The interesting philosophical question to pose is “What is the motivation for claiming that the household contains the forms of rule which will then manifest themselves at the higher level of city states?” To understand this one must really appreciate the extent to which Aristotle means what he says when he speaks of the naturalness of the formation of the city-state. By “natural” is meant “biological” in the sense in which biology as a discipline aims at an account of life forms. Now another interesting question to pose is “Can a city state be regarded as an advanced form of life?” or is it as is sometimes viewed through our modern lenses merely an artificial concrete jungle of asphalt streets and buildings. A city is clearly partly conceived thus but even this conception requires some reference to the living “builders” of this so called “jungle”.
A city is alive in the sense Aristotle intended. This life has been transmitted over manifolds of generations through the elements of the household and the village in accordance with actualisation processes and conditions.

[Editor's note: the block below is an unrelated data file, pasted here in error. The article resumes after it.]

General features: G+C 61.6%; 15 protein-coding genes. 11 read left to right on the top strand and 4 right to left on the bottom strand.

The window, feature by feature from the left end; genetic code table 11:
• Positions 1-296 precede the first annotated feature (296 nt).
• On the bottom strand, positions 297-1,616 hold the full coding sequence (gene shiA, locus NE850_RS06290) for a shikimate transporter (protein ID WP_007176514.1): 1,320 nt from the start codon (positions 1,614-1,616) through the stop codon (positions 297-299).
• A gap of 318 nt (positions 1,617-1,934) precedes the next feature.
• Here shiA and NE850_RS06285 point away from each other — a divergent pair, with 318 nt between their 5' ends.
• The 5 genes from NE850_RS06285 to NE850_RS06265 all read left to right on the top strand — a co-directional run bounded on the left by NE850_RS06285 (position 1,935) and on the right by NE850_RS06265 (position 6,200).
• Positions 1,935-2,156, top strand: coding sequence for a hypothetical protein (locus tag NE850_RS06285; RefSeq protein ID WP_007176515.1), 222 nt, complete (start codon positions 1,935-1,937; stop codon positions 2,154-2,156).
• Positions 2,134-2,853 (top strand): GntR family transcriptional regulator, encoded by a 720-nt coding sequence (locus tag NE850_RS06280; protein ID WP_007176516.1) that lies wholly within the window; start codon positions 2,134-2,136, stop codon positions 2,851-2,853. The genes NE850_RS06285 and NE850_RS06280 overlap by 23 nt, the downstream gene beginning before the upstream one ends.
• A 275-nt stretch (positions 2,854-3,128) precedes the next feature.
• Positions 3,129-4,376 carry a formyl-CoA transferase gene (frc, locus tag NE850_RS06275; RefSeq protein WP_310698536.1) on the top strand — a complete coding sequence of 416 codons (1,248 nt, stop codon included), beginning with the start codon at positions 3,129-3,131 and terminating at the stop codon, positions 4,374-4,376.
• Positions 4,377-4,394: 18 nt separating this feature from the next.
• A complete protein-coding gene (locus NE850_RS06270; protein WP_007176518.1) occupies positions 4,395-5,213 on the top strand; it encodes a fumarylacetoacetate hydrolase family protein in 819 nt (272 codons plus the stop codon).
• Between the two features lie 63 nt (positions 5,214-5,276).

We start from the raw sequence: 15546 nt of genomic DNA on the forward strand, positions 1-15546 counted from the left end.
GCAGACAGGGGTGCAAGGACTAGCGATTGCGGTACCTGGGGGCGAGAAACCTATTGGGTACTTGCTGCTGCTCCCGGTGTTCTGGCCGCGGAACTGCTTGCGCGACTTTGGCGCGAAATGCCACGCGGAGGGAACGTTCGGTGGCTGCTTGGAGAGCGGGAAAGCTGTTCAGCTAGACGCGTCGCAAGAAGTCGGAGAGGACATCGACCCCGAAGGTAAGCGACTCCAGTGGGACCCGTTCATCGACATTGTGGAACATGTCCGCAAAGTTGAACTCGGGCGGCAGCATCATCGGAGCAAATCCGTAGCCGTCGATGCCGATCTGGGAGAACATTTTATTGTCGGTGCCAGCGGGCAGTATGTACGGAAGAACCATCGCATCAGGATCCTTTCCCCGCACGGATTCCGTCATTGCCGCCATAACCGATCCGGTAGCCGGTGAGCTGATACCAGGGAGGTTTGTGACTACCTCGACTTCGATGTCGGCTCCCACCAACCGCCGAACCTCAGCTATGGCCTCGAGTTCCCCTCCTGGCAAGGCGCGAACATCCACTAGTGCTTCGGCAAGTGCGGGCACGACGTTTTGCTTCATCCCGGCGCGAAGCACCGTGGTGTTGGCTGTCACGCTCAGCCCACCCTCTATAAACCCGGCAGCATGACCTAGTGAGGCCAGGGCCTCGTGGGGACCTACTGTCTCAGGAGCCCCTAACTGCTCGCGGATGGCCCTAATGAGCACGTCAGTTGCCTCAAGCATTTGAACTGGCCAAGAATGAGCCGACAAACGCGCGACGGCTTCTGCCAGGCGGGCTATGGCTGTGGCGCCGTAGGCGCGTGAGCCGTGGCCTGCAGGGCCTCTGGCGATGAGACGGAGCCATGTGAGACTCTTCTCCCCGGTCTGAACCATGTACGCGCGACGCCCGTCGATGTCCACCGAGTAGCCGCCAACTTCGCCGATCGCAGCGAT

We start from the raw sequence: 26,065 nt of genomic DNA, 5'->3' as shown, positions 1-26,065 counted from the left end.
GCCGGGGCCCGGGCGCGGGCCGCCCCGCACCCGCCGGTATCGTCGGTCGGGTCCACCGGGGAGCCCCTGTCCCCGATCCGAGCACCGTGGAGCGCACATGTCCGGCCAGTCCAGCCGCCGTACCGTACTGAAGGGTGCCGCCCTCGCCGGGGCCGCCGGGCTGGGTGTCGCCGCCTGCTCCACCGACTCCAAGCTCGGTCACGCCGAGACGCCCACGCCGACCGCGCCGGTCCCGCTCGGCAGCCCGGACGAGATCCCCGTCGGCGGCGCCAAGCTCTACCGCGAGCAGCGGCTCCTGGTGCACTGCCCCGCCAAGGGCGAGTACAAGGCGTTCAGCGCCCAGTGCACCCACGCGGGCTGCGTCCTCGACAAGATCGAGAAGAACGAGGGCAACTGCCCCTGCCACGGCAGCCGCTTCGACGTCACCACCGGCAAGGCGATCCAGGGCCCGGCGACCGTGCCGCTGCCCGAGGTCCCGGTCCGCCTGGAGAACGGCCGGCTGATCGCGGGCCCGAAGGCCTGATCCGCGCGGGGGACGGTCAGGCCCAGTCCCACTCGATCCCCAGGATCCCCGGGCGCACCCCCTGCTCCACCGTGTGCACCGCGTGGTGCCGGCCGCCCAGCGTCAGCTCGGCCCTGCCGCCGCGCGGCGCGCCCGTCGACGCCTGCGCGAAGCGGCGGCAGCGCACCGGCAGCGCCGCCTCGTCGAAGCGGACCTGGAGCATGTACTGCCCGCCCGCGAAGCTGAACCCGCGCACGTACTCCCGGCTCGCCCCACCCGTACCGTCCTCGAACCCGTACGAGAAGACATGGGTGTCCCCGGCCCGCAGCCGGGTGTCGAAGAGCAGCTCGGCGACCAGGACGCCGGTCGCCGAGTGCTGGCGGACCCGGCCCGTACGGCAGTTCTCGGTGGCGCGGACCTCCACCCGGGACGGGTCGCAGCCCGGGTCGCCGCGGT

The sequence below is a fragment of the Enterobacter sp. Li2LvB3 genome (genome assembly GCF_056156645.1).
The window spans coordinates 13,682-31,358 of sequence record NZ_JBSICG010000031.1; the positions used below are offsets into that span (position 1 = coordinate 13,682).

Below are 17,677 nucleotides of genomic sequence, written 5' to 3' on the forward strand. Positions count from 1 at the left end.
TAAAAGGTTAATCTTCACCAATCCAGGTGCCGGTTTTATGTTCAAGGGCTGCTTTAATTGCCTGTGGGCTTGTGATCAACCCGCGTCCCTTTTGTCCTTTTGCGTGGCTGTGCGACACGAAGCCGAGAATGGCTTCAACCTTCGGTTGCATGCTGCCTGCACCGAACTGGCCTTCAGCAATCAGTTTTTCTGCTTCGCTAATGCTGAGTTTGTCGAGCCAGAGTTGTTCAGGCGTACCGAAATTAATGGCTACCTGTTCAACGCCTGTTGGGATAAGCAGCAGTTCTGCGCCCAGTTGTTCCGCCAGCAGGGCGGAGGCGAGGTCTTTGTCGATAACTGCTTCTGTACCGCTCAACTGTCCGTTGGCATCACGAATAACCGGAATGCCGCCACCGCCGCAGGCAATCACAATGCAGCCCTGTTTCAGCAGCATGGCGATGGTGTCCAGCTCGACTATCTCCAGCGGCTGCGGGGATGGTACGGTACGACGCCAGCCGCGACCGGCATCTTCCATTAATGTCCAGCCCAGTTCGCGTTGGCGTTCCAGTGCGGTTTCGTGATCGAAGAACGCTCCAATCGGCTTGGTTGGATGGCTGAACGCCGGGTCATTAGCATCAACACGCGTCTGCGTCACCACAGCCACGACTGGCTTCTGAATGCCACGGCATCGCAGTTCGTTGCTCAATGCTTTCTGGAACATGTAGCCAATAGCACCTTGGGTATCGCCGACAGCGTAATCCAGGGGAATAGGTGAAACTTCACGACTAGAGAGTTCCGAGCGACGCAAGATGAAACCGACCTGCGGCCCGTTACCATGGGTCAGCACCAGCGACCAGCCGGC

The city is certainly the place in which external goods, the goods of the body and the goods of the soul are best catered for. It is certainly, in many senses more alive than the village which in comparison is often designated as “sleepy”. The metaphysical principles of “that which a thing changes from”, “that which a thing changes to” and “that which endures throughout the change” is certainly operating in the transformation of households into villages and villages into city-states. Constitutional rule is obviously the telos of this process much as the frog is the telos of the tadpole. One should not be misled by physical dissimilarities which disguise the underlying formative processes.

Constitutional rule, therefore, has its material and efficient conditions as well as its formal conditions. It is the “final cause” or explanation of the phenomenon of the city state. Aristotle in this context speaks of the “organs” of the city state and refers in Socratic fashion to the “functional occupations” which are part of the “life” of the city. The occupations mentioned are: judges, warriors, traders, mechanics, priests, elected officials. Amongst the conditions necessary for the existence of ideal city-states, Aristotle cites Education and insists that this should no longer be a private matter but rather be a matter for public concern and institutionalised. Given this proclamation it is however, rather surprising that teachers are not included in the list of “functional occupations” or “organs of the state” above.